Last night something very important happened down in Texas, something that if you weren't following as it happened, you're probably not going to hear the whole truth about. I was one of the people who was in the right place to watch, and so I'm now going to try to pass on the word as best I can. I'm tagging some of you at the bottom, people who I think should read this. Apologies for anyone who finds this disruptive.
The Texas senate voted yesterday on an bill that essentially would have closed nearly every abortion clinic in the state. To try to counter the bill (which was heavily supported by the Republican majority, senator Wendy Davis attempted a one-woman day-long filibuster, during which time she spoke on the subject while going without food, water, bathroom breaks or being allowed to sit down or even lean on her table for support. She lasted nearly eleven hours before being ruled off topic on a technicality. A second female senator then stepped up and tried to continue the filibuster by asking for salient points to be repeated to her, as she missed part of the session that day to attend her father's funeral.
But here's where things get interesting. With fifteen minutes before the midnight deadline, the lieutenant governor ordered the senate to proceed, and actually had the democrats' microphones cut off. The spectators in the assembly responded by cheering, chanting and generally causing a ruckus, in order to drown out attempts at a vote. The midnight deadline passed without a vote being taken, but the chair held a vote after midnight, as the spectators were forced out of the assembly. During all of this, there was no coverage on MSNBC, CNN or any other major news network, with the only coverage coming from a livestream set up by the Texas Tribune.
At 12:15, the Associated Press ran a story saying the bill had passed, which CBS picked up. This was based on a sole source, which the AP later admitted was a republican senator. Meanwhile in the chambers, the senators stood around, both sides confused if the vote had even happened, if they had even voted on the correct issue. The chair had left with the lieutenant governor without ending the session. The Tribune's feed was cut at 12:20 with 70,000 people watching. CNN at this point was talking about the deliciousness of muffins.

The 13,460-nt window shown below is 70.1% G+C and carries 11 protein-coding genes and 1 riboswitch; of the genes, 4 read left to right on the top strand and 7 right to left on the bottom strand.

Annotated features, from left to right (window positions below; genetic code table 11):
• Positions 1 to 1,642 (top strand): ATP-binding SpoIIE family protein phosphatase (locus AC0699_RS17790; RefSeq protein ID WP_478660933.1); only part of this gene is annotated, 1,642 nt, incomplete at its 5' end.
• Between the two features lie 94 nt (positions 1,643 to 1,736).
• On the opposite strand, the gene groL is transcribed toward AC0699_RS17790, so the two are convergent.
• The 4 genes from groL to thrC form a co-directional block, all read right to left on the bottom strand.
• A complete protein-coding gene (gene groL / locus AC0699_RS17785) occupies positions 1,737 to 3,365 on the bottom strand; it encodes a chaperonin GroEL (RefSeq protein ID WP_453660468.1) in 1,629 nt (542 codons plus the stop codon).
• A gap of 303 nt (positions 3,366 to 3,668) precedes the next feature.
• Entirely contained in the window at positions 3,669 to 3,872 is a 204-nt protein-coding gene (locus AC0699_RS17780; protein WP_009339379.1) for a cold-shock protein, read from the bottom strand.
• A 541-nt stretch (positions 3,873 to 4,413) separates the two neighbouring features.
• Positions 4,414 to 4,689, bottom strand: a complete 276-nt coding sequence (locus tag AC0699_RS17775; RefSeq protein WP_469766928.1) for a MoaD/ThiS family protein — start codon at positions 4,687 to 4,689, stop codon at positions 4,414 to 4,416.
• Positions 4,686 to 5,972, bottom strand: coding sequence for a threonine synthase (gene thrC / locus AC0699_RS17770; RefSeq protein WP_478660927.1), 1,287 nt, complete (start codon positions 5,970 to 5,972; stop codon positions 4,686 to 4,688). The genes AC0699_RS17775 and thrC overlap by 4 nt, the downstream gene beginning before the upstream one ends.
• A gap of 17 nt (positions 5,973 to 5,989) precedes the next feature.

Outside in the halls of the senate building, thousands of people were packed wall to wall, chanting "shame, shame", while thousands more were outside. State police had formed a barricade around the entrance hall, and were making sporadic arrests (50 or so by night's end) and confiscating cameras. In the thick of it was a guy named Christopher Dido, who used his cell phone and a live stream to report on what was happening. He was the only journalist in America who was filming at the senate, with as many as 30,000 people watching the stream at one time, and over 200,000 viewers by night's end. He did this while the state police surrounded the protesters in the building, some of them with nightsticks drawn. The police at this time refused to let through food or water that people tried to send in, instead eating and drinking it themselves. They also barricaded access to vending machines and water fountains within the building, and were said to have blocked off access to the washrooms for at least a period of time. Meanwhile, journalists still inside the chambers tweeted out news updates, which were disseminated and retweeted by people like Matt Fraction, Felicia Day and Will Wheaton, reaching an audience that would otherwise have probably not seen or heard what happened next.
The senate was recalled 90 minutes after its midnight end point, to determine whether or not the vote was valid- behind closed doors with no microphones, and only the Senate's own muted camera. Then something disturbing happened. The senate website carries the official record of the caucus. It listed the vote as happening past midnight, on June 26th. Until suddenly it didn't. The date was quietly manually changed to 6/25, the minutes altered to say the vote happened at 11:59, despite almost 200,000 people watching live who saw differently. Suddenly twitter and other social media sites blew up with before-and-after screen shots. Inside the closed sessions, the democrats were made aware of the alterations and brought them up- without social media, almost no one would have known, and never in time. Ultimately, based on the fraudulent alterations, the GOP conceded defeat, admitting the vote had taken place at 12:03, and declaring the bill to be dead. When this happened, the AP and CBS said the vote was overturned, never admitting to shoddy journalism. CNN ignored the story until this morning, because muffins take priority.
Yesterday, I witnessed women's rights under fire, a crippled legal system that didn't represent its people, a corrupt government body attempting to commit a crime in front of hundreds of thousands of witnesses, and the complete failure of the main stream media. I also witnessed a woman performing a nearly superhuman act to do what was right, the power of the people making themselves heard both in person and online, and the extraordinary value of one young man with a cellphone making sure people saw and heard the truth about what was going on.
Anyone reading the papers or watching network news today won't get the full story. Hopefully enough people saw it unfold live, that the lessons from last night won't be forgotten.
Wednesday, June 26, 2013
Resistance to the Republican Agenda in Texas
The voice of outraged citizens is being heard in Texas, too, and if you've got a shaky grip on what went down there last night, here's a highly detailed, insider's view: